Sunday, January 1, 2017

Ringing in the New Year's in Rural Tanzania

Looking at international news on New Year's Day, they are filled with the revelations of big ities around the globe.  The massive firework displays, the pulsing light shows emerging from skyscrapers, and the thronging crowds counting down in joy, the big city celebrations certainly deserve the coverages they get for their sheer scales, efforts, and mass participations.  Here in the little frontier Tanzanian town, the same, of course, cannot be expected.  But in its own, much more toned-down way, the people did go out to usher in the New Year, with drinks, food, and more reasonably scaled gatherings.

On the surface, the night was not so different from the average one.  Local pop music was popping while people were glued to the TV screens of various bars, checking out live telecast of the English Premier League games.  There were more drinking and eating (various grilled meats) than dancing in drunken torpor as the author has come to know some places for.  New Year's Eve, as it turned out, seemed to have been a time for socializing about (perhaps) the past year and (perhaps) the coming one with friends and colleagues while nursing bottles of local brew.

The TV screens did not display any countdown celebrations.  Between soccer game coverage, bouts of local music videos, and even some news programs, the minutes until 2017 passed without any particular note.  The local crowds did not mind either, talking and drinking literally up to the few seconds before the (supposedly accurate) clock (on their respective phones) was due to hit midnight.  And then suddenly the chants of (in English) "Ten, nine, eight, seven,..." echoed around the outdoor bar, and all tables, strangers to every other one til now, quickly joined in.

And with the (again, in English) "Happy New Year!" shouts from around the bar (and outside of it), people quickly walked around the now quite congested space, clinking glass bottles and plastic cups full of alcohol against those of others, toasting with complete strangers for that moment of welcoming the new year.  Phones started ringing non-stop as people sent and received "Happy New Year" messages from dozens of friends and family members.  Some even made one phone call after the other, just to shout "Happy New Year' to other people who are not there at the bar.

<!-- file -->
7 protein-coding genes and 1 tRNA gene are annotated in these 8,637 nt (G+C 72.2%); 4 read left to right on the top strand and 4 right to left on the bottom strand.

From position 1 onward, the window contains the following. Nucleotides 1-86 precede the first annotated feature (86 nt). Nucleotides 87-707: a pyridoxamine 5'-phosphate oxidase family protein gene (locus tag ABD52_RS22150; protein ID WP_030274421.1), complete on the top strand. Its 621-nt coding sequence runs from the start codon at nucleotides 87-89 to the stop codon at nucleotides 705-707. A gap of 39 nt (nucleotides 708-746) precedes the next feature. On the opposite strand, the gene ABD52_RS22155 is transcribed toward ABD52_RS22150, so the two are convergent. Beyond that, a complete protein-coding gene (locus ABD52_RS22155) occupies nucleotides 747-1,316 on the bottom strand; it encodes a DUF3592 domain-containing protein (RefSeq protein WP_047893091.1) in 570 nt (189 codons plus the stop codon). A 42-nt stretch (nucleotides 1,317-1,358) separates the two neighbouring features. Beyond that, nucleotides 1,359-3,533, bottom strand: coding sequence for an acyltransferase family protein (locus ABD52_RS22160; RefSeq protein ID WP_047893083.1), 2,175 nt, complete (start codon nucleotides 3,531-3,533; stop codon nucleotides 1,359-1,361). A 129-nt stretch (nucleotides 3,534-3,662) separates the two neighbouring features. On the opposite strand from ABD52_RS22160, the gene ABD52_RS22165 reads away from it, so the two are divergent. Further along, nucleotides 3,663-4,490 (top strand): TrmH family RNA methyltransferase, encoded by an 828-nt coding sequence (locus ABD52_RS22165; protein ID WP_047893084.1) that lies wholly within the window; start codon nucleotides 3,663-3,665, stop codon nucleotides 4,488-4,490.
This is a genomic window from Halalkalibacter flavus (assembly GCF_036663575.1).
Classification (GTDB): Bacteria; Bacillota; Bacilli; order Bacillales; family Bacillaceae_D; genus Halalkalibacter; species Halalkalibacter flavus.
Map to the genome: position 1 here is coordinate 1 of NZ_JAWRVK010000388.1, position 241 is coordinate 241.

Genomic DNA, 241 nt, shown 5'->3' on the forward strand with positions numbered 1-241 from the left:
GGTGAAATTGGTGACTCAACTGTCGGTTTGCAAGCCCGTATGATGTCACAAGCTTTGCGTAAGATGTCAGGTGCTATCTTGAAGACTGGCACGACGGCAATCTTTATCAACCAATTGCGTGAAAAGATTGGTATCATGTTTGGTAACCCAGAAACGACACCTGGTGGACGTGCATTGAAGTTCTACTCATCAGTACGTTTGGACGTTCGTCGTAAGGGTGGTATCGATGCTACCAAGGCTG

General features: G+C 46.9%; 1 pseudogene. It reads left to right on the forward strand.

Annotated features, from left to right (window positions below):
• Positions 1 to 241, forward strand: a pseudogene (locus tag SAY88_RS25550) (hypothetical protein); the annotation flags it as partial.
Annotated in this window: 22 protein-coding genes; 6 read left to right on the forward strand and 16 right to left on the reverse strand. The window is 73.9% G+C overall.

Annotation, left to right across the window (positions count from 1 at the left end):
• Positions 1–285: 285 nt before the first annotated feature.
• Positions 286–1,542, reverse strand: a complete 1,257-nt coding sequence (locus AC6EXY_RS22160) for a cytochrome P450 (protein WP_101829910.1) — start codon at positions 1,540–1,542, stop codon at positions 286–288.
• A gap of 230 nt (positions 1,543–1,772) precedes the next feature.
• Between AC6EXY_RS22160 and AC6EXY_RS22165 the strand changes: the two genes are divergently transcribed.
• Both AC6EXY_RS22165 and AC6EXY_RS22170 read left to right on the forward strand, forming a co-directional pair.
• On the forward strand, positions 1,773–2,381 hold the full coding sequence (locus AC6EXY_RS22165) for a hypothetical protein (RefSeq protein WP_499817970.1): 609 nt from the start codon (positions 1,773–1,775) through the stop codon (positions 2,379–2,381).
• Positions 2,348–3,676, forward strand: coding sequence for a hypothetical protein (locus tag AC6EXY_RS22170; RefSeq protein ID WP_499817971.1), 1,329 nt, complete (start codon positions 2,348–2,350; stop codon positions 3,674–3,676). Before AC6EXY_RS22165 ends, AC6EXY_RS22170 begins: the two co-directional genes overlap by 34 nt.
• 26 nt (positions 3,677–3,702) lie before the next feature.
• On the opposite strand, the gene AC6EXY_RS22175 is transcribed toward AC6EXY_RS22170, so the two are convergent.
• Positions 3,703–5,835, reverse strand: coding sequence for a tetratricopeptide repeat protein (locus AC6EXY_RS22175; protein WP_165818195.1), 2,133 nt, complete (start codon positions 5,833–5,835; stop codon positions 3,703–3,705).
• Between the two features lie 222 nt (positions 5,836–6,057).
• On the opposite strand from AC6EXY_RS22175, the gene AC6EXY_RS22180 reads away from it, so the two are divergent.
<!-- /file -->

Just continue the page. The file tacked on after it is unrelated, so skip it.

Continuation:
A moment later, the first minutes of January 1st brought the crowd back to the usual.  All went back to their drinks and grilled meats, and random chats at different tables showed no sign of dying down.  Bars, clubs, and even many restaurants were opening way past their regular hours, as patrons of the night showed no signs of departing any time soon even after the new year struck.  The staff were enjoying the extra business the new year has brought, and even on the normally dark and empty main streets of the town center, drinking and meat grilling stations were set up ad hoc to cater to the extra demand.

Amidst these extra traffic were probably the nicest lineup of cars the author had ever witnessed in this town.  Vans, SUVs, and 4X4s crowded both sides of the narrow dirt streets outside the bars, making the normally two-lane thoroughfare barely passable for one car at a time.  Looking around the crowds hanging around the bars, it was evident that New Year Celebrations out here is an activity reserved for the relatively well-off men of the town, who made no attempt to conceal their relative wealth to other members of the crowd.  Evidently, the joy of showing off compounds with more people seeing the wealth.

The new year will not suddenly change Iringa or any of its social scenes.  The rich men of the town will continue to dominate the bars at night.  Yet as more wealth gradually trickle down to the general public, the town's nightlife scene is slowly ramping up.  Even in the author's a year and a half in residence, the town has seen opening of more bars and more restaurants with strong emphasis on relaxed atmospheres.  More late-night food joints are in operation, with marginally more expensive but significantly better tasting renditions of Swahili classics.  It is hopeful to see 2017 continuing this trend.

And to be a bit more on the loftier side, maybe the new year will bring a more inclusive crowd at these new late-night places.  Who knows?  More expats, so isolated in their little communities today, can be bothered to go to these mainly local places to mingle with the who's-who of Iringa's rela Tanzanian community, and crowds of more diversified socio-economic and gender backgrounds can populate such locales.  Yes, it is  elusive (at least at this moment), but as the new year resets the clock, it is not too farfetched to also wish for a reset of community relations here in rural Tanzania.

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